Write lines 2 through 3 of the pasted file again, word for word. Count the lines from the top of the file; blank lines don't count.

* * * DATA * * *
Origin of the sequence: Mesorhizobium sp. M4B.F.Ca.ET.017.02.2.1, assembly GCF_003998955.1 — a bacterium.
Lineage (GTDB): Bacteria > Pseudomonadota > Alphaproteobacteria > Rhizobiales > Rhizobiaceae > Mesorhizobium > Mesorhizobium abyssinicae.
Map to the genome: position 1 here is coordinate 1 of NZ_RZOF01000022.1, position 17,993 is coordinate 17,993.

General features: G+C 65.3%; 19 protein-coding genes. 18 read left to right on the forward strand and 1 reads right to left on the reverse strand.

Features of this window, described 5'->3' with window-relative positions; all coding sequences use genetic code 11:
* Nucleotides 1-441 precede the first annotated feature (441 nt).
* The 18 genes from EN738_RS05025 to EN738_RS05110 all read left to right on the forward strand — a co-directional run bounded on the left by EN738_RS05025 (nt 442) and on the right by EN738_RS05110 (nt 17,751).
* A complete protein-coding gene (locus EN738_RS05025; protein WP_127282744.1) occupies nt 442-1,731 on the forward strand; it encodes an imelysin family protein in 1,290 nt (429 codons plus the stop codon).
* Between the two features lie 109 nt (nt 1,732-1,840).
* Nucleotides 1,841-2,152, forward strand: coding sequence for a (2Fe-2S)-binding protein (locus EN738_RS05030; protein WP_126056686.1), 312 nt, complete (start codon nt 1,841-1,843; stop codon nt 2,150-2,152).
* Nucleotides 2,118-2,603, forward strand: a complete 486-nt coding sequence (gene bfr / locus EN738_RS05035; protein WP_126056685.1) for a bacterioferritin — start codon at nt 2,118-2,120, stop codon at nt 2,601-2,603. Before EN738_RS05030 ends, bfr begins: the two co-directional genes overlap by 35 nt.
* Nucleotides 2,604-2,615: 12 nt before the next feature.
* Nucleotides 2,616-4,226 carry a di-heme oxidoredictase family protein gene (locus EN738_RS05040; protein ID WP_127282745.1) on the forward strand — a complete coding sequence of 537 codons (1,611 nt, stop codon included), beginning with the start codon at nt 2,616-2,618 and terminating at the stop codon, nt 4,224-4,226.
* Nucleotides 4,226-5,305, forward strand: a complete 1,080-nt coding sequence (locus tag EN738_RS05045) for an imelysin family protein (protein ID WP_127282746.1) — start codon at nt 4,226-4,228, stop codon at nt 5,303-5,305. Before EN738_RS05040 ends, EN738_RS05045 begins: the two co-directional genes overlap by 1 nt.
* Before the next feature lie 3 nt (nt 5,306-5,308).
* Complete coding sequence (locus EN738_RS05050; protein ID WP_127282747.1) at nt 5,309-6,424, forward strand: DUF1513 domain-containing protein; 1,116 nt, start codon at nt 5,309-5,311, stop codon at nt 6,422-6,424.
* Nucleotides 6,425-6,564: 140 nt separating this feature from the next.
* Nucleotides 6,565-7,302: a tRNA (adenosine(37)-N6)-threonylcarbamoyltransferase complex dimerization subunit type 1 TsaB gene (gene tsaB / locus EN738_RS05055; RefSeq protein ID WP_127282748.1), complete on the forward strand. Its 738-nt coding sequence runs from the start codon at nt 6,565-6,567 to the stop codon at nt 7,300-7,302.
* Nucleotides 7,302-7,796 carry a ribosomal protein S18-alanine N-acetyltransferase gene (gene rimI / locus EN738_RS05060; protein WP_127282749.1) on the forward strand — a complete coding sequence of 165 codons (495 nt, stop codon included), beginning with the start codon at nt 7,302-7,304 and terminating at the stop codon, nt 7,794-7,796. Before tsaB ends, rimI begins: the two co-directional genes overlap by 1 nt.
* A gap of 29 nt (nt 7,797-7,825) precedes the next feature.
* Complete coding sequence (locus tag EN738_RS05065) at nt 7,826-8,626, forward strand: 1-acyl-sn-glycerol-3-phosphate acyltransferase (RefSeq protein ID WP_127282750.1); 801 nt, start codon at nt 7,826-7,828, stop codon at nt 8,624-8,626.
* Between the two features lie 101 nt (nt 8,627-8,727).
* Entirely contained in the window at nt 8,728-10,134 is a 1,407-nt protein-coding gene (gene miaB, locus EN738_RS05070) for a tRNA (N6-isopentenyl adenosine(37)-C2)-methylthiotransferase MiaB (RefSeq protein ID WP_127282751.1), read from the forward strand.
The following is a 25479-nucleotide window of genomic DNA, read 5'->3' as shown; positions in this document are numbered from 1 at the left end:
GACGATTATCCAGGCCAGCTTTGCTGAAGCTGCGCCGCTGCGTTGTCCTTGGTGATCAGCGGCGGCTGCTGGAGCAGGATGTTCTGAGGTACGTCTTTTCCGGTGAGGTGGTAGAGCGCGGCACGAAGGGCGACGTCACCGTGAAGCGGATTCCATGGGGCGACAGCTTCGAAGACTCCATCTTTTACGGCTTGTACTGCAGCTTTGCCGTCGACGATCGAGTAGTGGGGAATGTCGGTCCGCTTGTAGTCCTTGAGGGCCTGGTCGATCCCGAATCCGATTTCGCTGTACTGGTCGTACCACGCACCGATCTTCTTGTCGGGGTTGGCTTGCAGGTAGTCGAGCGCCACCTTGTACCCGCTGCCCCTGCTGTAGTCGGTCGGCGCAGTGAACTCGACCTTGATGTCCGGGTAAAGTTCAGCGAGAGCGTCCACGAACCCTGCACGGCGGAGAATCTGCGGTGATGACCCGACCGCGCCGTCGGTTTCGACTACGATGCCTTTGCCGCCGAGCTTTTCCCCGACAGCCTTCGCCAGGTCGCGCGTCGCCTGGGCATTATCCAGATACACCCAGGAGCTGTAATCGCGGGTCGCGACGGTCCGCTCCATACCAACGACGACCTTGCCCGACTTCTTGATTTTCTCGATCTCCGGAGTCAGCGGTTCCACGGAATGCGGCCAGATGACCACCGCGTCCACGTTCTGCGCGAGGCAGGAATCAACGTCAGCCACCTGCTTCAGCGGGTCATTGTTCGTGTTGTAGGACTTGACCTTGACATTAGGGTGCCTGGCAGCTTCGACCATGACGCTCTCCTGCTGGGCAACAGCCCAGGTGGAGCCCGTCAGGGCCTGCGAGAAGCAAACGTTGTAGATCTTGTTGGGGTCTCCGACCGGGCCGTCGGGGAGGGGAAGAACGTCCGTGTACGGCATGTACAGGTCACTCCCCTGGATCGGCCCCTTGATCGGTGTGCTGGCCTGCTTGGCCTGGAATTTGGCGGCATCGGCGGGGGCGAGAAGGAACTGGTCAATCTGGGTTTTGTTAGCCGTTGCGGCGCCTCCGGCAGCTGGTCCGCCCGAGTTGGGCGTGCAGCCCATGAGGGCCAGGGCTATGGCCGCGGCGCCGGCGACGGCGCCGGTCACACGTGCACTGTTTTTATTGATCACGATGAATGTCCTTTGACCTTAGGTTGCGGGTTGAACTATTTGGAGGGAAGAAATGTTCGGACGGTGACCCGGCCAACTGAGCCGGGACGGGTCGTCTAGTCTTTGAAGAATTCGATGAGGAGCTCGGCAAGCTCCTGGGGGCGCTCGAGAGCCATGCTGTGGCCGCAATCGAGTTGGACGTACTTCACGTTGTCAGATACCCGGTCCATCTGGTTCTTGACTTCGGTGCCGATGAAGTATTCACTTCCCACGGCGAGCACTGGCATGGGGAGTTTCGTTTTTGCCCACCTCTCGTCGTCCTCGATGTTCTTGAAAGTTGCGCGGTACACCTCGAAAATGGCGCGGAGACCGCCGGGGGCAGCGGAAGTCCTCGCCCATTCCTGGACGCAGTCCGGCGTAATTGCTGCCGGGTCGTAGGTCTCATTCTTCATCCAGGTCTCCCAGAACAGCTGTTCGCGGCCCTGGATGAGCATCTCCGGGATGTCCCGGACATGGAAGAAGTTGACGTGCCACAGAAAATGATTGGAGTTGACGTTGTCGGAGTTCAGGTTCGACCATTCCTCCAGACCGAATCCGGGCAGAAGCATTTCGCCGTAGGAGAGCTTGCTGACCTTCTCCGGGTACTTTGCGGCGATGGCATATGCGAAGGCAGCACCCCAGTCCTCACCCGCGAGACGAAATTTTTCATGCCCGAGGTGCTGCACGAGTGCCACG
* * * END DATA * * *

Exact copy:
Lineage (GTDB): Bacteria > Pseudomonadota > Alphaproteobacteria > Rhizobiales > Rhizobiaceae > Mesorhizobium > Mesorhizobium abyssinicae.
Map to the genome: position 1 here is coordinate 1 of NZ_RZOF01000022.1, position 17,993 is coordinate 17,993.